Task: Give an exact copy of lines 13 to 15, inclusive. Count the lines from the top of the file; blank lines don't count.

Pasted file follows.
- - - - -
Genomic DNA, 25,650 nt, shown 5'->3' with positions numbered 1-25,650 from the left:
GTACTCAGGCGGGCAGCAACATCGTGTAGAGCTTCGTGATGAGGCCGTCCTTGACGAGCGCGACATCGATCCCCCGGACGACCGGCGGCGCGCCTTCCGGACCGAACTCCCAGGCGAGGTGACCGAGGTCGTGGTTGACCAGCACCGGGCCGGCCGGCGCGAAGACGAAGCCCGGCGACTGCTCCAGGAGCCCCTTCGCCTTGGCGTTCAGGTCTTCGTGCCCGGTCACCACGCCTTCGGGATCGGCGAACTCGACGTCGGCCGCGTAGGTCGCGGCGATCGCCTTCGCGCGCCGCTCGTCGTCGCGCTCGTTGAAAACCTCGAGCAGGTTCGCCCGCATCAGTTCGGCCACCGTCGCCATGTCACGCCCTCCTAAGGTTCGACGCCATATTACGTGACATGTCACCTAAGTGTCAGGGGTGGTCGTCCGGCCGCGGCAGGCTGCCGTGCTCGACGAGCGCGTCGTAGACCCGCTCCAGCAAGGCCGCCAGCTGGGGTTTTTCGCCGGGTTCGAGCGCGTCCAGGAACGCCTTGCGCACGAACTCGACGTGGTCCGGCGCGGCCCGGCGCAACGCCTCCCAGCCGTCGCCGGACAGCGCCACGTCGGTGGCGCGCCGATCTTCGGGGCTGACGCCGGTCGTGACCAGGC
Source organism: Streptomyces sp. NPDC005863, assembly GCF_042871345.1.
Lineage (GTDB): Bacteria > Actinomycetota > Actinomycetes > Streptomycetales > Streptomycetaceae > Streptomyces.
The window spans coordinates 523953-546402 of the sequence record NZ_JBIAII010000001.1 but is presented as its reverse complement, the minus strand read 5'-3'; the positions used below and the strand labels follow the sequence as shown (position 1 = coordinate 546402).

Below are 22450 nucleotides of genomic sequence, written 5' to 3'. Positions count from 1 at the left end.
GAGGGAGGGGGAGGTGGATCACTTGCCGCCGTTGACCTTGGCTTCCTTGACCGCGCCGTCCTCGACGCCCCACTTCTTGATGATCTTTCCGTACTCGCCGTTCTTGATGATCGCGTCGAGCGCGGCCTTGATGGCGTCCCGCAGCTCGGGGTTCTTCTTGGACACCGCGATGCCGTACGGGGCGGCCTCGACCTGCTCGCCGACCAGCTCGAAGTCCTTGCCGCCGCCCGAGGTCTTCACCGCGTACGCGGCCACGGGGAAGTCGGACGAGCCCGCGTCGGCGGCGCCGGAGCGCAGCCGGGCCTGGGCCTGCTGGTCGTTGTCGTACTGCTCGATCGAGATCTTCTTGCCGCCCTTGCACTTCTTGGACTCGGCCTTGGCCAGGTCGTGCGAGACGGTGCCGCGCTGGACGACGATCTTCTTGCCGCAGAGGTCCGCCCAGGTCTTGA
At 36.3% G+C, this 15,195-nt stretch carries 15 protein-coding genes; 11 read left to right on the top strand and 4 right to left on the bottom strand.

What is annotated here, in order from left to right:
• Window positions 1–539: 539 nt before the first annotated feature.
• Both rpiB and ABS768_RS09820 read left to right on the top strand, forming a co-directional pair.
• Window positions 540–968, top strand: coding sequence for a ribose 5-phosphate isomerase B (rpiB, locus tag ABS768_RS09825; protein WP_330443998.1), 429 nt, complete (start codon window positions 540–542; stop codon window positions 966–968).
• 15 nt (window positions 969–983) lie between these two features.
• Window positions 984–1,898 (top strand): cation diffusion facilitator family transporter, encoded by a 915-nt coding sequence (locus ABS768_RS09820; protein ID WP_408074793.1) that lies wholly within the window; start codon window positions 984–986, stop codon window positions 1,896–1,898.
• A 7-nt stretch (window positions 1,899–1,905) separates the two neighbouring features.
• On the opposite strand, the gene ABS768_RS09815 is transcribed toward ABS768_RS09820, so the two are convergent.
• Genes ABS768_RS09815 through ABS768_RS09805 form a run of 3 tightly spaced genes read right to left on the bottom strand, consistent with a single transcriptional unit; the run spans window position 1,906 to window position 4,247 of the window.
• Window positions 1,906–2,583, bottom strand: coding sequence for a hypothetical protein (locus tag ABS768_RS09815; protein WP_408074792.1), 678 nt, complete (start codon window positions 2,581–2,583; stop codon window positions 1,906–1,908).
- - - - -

• 15 nt (window positions 969–983) lie between these two features.
• Window positions 984–1,898 (top strand): cation diffusion facilitator family transporter, encoded by a 915-nt coding sequence (locus ABS768_RS09820; protein ID WP_408074793.1) that lies wholly within the window; start codon window positions 984–986, stop codon window positions 1,896–1,898.
• A 7-nt stretch (window positions 1,899–1,905) separates the two neighbouring features.